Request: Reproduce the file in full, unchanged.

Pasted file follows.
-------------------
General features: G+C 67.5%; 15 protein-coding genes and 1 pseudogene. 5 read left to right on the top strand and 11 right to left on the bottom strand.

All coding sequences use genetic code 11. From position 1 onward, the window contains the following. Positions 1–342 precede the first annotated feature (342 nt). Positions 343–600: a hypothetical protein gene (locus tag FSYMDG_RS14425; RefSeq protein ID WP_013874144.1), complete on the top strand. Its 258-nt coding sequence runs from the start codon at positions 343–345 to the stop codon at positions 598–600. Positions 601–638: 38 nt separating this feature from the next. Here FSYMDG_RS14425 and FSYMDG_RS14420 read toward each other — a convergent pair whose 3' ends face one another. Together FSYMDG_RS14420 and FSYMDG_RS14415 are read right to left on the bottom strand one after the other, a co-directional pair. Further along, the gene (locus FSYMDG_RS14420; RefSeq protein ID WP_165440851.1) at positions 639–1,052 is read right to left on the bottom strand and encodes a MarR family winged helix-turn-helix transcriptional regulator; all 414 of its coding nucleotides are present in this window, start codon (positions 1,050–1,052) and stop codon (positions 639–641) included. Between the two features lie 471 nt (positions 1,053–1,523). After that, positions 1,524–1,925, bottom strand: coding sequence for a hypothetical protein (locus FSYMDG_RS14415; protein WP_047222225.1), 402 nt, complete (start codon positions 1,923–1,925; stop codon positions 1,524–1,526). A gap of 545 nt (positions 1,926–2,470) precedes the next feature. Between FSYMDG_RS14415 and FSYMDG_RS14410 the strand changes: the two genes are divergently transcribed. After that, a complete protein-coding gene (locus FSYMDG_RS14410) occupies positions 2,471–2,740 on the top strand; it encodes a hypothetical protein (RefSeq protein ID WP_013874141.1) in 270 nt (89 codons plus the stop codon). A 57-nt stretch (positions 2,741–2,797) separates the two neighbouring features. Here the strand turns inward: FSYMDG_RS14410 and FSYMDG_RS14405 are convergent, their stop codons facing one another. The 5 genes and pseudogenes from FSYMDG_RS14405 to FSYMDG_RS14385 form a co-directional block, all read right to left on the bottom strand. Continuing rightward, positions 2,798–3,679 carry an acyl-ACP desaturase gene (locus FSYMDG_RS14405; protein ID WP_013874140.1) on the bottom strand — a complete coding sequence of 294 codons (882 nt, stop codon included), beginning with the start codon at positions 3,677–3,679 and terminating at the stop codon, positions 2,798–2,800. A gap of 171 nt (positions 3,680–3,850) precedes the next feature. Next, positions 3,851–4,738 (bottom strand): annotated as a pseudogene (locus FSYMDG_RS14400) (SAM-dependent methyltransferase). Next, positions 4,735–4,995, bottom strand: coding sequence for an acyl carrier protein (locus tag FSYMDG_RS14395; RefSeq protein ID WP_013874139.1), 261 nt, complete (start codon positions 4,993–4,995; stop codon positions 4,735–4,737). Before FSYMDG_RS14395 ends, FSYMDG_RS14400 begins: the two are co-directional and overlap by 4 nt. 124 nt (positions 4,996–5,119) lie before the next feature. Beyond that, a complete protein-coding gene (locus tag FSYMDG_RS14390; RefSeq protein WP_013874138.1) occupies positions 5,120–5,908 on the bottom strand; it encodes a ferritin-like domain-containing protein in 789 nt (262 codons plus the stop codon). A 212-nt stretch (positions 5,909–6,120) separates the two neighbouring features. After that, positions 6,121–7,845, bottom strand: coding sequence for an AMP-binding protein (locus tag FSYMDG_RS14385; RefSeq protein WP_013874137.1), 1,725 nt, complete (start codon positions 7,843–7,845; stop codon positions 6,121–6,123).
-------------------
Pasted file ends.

General features: G+C 67.5%; 15 protein-coding genes and 1 pseudogene. 5 read left to right on the top strand and 11 right to left on the bottom strand.

All coding sequences use genetic code 11. From position 1 onward, the window contains the following. Positions 1–342 precede the first annotated feature (342 nt). Positions 343–600: a hypothetical protein gene (locus tag FSYMDG_RS14425; RefSeq protein ID WP_013874144.1), complete on the top strand. Its 258-nt coding sequence runs from the start codon at positions 343–345 to the stop codon at positions 598–600. Positions 601–638: 38 nt separating this feature from the next. Here FSYMDG_RS14425 and FSYMDG_RS14420 read toward each other — a convergent pair whose 3' ends face one another. Together FSYMDG_RS14420 and FSYMDG_RS14415 are read right to left on the bottom strand one after the other, a co-directional pair. Further along, the gene (locus FSYMDG_RS14420; RefSeq protein ID WP_165440851.1) at positions 639–1,052 is read right to left on the bottom strand and encodes a MarR family winged helix-turn-helix transcriptional regulator; all 414 of its coding nucleotides are present in this window, start codon (positions 1,050–1,052) and stop codon (positions 639–641) included. Between the two features lie 471 nt (positions 1,053–1,523). After that, positions 1,524–1,925, bottom strand: coding sequence for a hypothetical protein (locus FSYMDG_RS14415; protein WP_047222225.1), 402 nt, complete (start codon positions 1,923–1,925; stop codon positions 1,524–1,526). A gap of 545 nt (positions 1,926–2,470) precedes the next feature. Between FSYMDG_RS14415 and FSYMDG_RS14410 the strand changes: the two genes are divergently transcribed. After that, a complete protein-coding gene (locus FSYMDG_RS14410) occupies positions 2,471–2,740 on the top strand; it encodes a hypothetical protein (RefSeq protein ID WP_013874141.1) in 270 nt (89 codons plus the stop codon). A 57-nt stretch (positions 2,741–2,797) separates the two neighbouring features. Here the strand turns inward: FSYMDG_RS14410 and FSYMDG_RS14405 are convergent, their stop codons facing one another. The 5 genes and pseudogenes from FSYMDG_RS14405 to FSYMDG_RS14385 form a co-directional block, all read right to left on the bottom strand. Continuing rightward, positions 2,798–3,679 carry an acyl-ACP desaturase gene (locus FSYMDG_RS14405; protein ID WP_013874140.1) on the bottom strand — a complete coding sequence of 294 codons (882 nt, stop codon included), beginning with the start codon at positions 3,677–3,679 and terminating at the stop codon, positions 2,798–2,800. A gap of 171 nt (positions 3,680–3,850) precedes the next feature. Next, positions 3,851–4,738 (bottom strand): annotated as a pseudogene (locus FSYMDG_RS14400) (SAM-dependent methyltransferase). Next, positions 4,735–4,995, bottom strand: coding sequence for an acyl carrier protein (locus tag FSYMDG_RS14395; RefSeq protein ID WP_013874139.1), 261 nt, complete (start codon positions 4,993–4,995; stop codon positions 4,735–4,737). Before FSYMDG_RS14395 ends, FSYMDG_RS14400 begins: the two are co-directional and overlap by 4 nt. 124 nt (positions 4,996–5,119) lie before the next feature. Beyond that, a complete protein-coding gene (locus tag FSYMDG_RS14390; RefSeq protein WP_013874138.1) occupies positions 5,120–5,908 on the bottom strand; it encodes a ferritin-like domain-containing protein in 789 nt (262 codons plus the stop codon). A 212-nt stretch (positions 5,909–6,120) separates the two neighbouring features. After that, positions 6,121–7,845, bottom strand: coding sequence for an AMP-binding protein (locus tag FSYMDG_RS14385; RefSeq protein WP_013874137.1), 1,725 nt, complete (start codon positions 7,843–7,845; stop codon positions 6,121–6,123).